MBONE: Multicasting Tomorrow's Internet
To set up and run an mrouted machine will require the knowledge to build and install operating system kernels. If you would like to use a hardware platform other than those currently supported, then you might also contribute some software implementation skills!
We will depend on participants to read mail on the appropriate mbone mailing list and respond to requests from new networks that want to join and are "nearby" to coordinate the installation of new tunnel links. Similarly, when customers of the network provider make requests for their campus nets or end systems to be connected to the MBONE, new tunnel links will need to be added from the network provider's multicast routers to the end systems (unless the whole network runs MOSPF).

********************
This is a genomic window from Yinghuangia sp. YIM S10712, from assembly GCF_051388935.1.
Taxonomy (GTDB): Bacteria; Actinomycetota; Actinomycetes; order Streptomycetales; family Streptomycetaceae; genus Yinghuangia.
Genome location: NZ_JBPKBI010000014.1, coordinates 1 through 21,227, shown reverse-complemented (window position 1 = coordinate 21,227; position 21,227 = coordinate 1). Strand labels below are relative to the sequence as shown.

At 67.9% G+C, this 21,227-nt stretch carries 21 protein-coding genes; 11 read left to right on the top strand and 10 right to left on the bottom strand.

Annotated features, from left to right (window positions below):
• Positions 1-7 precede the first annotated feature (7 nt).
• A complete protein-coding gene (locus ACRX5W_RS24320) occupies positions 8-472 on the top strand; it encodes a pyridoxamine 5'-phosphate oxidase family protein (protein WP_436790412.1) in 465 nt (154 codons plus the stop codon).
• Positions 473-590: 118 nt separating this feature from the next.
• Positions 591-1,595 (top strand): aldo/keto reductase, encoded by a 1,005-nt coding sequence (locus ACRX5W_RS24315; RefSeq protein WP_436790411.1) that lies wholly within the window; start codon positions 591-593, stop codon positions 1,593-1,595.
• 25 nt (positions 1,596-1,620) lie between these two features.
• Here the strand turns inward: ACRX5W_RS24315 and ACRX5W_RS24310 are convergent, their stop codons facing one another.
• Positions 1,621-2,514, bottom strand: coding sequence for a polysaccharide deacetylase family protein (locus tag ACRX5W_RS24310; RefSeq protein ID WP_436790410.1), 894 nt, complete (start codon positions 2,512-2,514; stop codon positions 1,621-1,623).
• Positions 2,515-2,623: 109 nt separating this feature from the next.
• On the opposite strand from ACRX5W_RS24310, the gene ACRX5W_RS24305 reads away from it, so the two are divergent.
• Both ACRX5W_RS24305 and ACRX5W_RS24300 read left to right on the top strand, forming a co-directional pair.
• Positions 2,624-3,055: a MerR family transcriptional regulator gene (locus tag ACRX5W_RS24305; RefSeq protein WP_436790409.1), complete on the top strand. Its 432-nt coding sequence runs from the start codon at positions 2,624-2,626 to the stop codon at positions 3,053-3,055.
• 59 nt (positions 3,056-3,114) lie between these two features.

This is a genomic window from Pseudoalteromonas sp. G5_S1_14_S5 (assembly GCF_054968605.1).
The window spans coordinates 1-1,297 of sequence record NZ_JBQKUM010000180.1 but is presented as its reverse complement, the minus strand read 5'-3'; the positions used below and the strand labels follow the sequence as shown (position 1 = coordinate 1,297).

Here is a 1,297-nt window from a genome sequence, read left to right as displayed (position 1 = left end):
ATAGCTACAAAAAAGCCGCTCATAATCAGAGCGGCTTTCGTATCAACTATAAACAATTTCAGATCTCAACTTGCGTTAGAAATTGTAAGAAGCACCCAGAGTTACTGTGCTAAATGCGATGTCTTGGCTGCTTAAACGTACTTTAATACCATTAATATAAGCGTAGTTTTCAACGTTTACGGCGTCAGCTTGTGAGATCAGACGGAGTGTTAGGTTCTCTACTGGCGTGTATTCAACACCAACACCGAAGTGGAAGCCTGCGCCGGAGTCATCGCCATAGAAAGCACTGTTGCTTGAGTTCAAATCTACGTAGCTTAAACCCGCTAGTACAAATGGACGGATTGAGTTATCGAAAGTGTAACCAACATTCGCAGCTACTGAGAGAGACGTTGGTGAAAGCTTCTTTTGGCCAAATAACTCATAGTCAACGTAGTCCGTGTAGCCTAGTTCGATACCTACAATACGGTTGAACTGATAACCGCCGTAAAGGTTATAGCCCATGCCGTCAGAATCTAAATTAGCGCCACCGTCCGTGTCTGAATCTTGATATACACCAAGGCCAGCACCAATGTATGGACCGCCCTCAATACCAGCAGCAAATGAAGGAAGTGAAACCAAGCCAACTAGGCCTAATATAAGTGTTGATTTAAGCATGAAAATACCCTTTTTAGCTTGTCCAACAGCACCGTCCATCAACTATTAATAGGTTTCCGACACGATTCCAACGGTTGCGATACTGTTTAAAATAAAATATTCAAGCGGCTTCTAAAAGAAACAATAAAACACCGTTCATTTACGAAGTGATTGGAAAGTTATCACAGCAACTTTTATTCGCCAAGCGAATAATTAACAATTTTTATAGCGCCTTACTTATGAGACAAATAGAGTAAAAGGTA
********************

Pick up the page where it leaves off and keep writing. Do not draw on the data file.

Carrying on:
Part of the resources that should be committed to participate would be for operations staff to be aware of the role of the multicast routers and the nature of multicast traffic, and to be prepared to disable multicast forwarding if excessive traffic is found to be causing trouble. The potential problem is that any site hooked into the MBONE could transmit packets that cover the whole MBONE, so if it became popular as a "chat line", all available bandwidth could be consumed. Steve Deering plans to implement multicast route pruning so that packets only flow over those links necessary to reach active receivers; this will reduce the traffic level. This problem should be manageable through the same measures we already depend upon for stable operation of the Internet, but MBONE participants should be aware of it.
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